“Closer to You”

I’ve been driving a lot. And I mean a LOT. Not only do I have my 20-minute-one-way trip to work and back five days a week, but I’m also commuting an hour and ten minutes one way to school and back twice a week. *Tries to do math in her head and fails* Anyway, it’s a lot of driving. And the biggest difference between last time I was commuting to Marquette and this time is that this time I have a CD player.

This makes all the difference. Last time I was commuting, it was a miracle that I didn’t fall asleep at the wheel, because if there was a song on the radio that I didn’t know, I would start to nod off, not being able to sing along with it. Having a CD player means that there isn’t a song playing that I don’t at least have a passing familiarity with. I listen to favorites like John Mayer and Jewel, Joni Mitchell, Chris Smither, Lost Prophets, Metallica… I have a lot of CDs and I’m glad to get to listen to them.

The CD that I’ve been listening to this week is Dixie Chicks’ “Fly.” You know, the one with “Goodbye Earl” on it? No, before the naked magazine cover. It wasn’t long after I got this CD that I realized that there was a song on it titled, “Closer to You.” This may not be significant to anyone who DIDN’T grow up with my mother, but it is significant to me.

About twenty years ago, my mom wrote her first real love song for my dad and titled it “Closer to You.” They’d been married about twenty years at this point, and it’s about being comfortable with your partner and being brilliantly happy about it.

I know, there’s a lot of time between the two songs being written (I don’t think the Dixie Chicks are much older than me, so it’s not likely they wrote Their song twenty years ago). And I know that mom isn’t anywhere near as famous as the Dixie Chicks. But it does show the power of collective unconscious.

Despite the differences between these two songs, they still are titled the same. I suppose it’s no big surprise that they are both about love, but the one is about people who’ve been together a long time, and the other is about a newer love, someone she’s still getting used to. They’re both slow, and primarily played on acoustic guitars. There really are a lot of similarities, at least as many as differences.

There are a lot of conversations about originality. This sometimes is about copy write, and sometimes about entertainment, but there is a lot of complaining that there isn’t anything original in the world.

I have disagree about that. I would say that there is a lot of originality that is collective, and that spontaneous mutual brilliance CAN happen, and does all the time. We can be pretty sure that the girl who wrote the Dixie Chicks’ song hadn’t heard my mom’s, so her writing was totally original, even when it wasn’t.

This might not make a lot of sense. It was brilliant in my head.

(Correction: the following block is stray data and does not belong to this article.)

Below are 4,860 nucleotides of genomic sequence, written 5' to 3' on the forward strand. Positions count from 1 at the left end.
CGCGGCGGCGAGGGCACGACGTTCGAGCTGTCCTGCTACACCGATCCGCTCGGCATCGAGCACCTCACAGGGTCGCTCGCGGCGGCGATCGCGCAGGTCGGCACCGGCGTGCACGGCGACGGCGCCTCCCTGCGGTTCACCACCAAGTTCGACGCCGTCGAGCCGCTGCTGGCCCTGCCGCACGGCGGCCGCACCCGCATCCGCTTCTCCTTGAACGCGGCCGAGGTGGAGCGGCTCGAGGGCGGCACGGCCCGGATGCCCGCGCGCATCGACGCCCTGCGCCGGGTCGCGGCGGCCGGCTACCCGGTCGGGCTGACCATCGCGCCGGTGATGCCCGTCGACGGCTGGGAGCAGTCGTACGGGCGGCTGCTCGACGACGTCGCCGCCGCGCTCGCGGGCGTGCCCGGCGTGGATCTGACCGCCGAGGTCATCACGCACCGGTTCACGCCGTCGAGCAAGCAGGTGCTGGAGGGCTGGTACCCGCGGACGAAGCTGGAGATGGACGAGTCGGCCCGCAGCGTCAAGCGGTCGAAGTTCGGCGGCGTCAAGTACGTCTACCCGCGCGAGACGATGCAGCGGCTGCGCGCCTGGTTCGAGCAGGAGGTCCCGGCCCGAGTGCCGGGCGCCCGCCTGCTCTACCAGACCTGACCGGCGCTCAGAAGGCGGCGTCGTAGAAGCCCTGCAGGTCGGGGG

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7 Comments

  1. blackwatertown said,

    September 11, 2011 at 3:26 pm

    Agree that spontaneous mutual brilliance can happen as you describe.
    As for the driving – I sometimes go for long involved audio books on CD – but if that fails – The (early) Pogues!

    • broadwriter said,

      September 13, 2011 at 9:37 pm

      I was just thinking about audio books today! I do have some good CDs, but I’m going to have to change them out pretty soon.

      I have a couple of new books that I want to find on CD. I need to check out the library audio book shelf next time I’m in town.

    • broadwriter said,

      October 5, 2011 at 11:09 pm

      Thanks to you reminding me, I’ve now listened to “Animal, Vegetable, Miracle” by Barbara Kingsolver, and I’m currently listening to “The Divine Comedy” by Dante. Granted, the last one is more out of guilt that I’ve managed to avoid it so far in school, but I’m having fun ‘re-interpreting’ it through my pagan ears. It’s a very nice translation, very poetic.

      So thank you!

  2. Hal Anderson said,

    September 8, 2011 at 4:19 pm

    Brilliant, makes perfect sense to me

    • broadwriter said,

      September 8, 2011 at 11:37 pm

      Thank you. It’s sometimes hard to tell… Especially after a long day…

  3. Bonnie said,

    September 6, 2011 at 11:10 pm

    Yes, there is originality in the world. However, not in Hollywood, not in the mainstream media either. The sheer amount of re-makes is mind boggling. Also, I found out the other day that they want to re-make a movie from the 80s into a TV show. Guess what that movie is? *Romancing the Stone*! !?!!?

    There is absolutely creativity and originality. But apparently the people with money don’t want to take risks on them. Grr.

    • broadwriter said,

      September 8, 2011 at 11:42 pm

      Joan Wilder just wouldn’t be the same… Michael Douglas might be persuaded to take up his part again, though…

      There is a lot of trouble with the ‘risks’ of originality, and for some good reason. “Firefly” was beyond awesome and original, but it didn’t really fly after all (minor punning…). But there are a lot of interesting original ideas that DID take off, it’d just harder to tell at this point because a. they are certainly established by now and b. there are surely a dozen copy-cats off of them (because they made money!).

      There’s also the fact that the copy-cats DO make money, so they’re a safer bet that way, too. Never mind that they’re not as good and probably won’t draw big name actors.


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